Now when Paul calls his afflictions “light,” this is not because he is delusional. He knows very well the weight of his afflictions. Talking about how pressed and pushed down he was, he earlier referred to the weight of his troubles in Asia (2 Cor. 1:8). He was not a block of wood, and no Stoic. He is not arguing that his pains are non-existent, or trifling. Rather, he is telling us, by faith, that his pains fade in comparison to something else. He refuses to weigh his troubles in isolation. He evaluates his life, and the troubles in it, by the video and not by the snapshot.
This is a typical Pauline turn of mind. He says elsewhere in Romans that our present sufferings are not worth comparing to the glory that will be revealed in us (Rom. 8:18). You put the glory of the resurrection on one side of the scales, say ten bricks of gold, and then drop twenty or so lead molecules of affliction on the other side. That is the kind of thing he is doing. He is comparing, not muscling through. This is not a stiff upper lip approach. He calculating and comparing. But in order to do this you have to be able to see the coming glory, and this is only possible with the eye of faith.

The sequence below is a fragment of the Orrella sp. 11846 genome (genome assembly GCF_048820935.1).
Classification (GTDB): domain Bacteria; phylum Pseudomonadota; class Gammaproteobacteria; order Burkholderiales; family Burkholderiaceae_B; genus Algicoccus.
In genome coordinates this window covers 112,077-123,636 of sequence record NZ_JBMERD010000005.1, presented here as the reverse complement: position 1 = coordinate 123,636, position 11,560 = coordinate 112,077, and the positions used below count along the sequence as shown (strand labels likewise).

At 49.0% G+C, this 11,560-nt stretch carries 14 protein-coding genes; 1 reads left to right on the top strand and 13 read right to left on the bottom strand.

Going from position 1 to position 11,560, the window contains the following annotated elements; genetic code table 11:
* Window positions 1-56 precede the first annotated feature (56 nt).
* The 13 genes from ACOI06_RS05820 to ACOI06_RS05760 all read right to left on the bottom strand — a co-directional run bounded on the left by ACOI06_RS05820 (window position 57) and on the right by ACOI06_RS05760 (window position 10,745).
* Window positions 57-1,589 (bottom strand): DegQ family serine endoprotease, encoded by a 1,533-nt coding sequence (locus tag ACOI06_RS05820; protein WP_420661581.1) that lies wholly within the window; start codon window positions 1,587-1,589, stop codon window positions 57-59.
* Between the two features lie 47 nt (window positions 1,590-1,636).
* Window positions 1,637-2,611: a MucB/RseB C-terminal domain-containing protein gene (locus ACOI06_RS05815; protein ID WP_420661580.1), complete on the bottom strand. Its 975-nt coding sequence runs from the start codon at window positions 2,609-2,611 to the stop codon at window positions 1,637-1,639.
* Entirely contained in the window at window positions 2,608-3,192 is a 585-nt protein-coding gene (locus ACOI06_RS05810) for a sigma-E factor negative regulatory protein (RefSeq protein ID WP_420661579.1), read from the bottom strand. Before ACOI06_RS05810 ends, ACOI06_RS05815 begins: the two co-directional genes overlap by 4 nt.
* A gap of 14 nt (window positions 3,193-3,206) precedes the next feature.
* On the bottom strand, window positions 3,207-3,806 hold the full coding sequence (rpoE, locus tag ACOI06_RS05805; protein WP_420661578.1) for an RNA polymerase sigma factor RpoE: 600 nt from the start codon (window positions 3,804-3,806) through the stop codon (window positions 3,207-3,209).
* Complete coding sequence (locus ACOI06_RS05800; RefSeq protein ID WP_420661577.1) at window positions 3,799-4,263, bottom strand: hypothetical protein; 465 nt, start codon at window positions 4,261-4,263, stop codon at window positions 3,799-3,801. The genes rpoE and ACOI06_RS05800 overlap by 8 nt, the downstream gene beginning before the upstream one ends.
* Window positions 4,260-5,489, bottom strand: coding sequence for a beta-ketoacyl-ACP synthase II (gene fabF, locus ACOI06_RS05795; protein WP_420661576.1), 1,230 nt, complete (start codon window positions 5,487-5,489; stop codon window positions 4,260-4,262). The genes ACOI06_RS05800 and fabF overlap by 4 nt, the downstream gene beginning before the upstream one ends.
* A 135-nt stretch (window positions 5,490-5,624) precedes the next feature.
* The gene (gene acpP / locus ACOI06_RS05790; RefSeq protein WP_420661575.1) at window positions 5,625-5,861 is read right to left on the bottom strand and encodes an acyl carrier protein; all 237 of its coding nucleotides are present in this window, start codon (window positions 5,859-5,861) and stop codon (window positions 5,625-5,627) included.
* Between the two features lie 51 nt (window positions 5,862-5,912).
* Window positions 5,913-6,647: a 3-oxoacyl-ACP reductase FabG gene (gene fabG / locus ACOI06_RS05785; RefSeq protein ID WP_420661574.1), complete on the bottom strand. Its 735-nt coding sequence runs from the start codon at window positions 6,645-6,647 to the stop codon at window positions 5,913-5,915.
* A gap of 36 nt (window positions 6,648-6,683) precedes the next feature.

But Paul is not saying that there are bad things that happen down here, but then later, in a completely different realm, good things happen up there, and so it all evens out somehow. No, he is not saying that. Rather, the weight of glory that is coming for us, which we cannot now fully comprehend, is the bloom of our afflictions. The afflictions are the instrument that God uses to bring the other about. The “light” affliction works for us the weight of glory. That is what he is saying, that is what he is arguing in v. 17. As the cue ball put the eight ball in the corner pocket, so your troubles are laboring industriously for your gain. They are your friends. They are your very best friends. You ought to be nicer to them.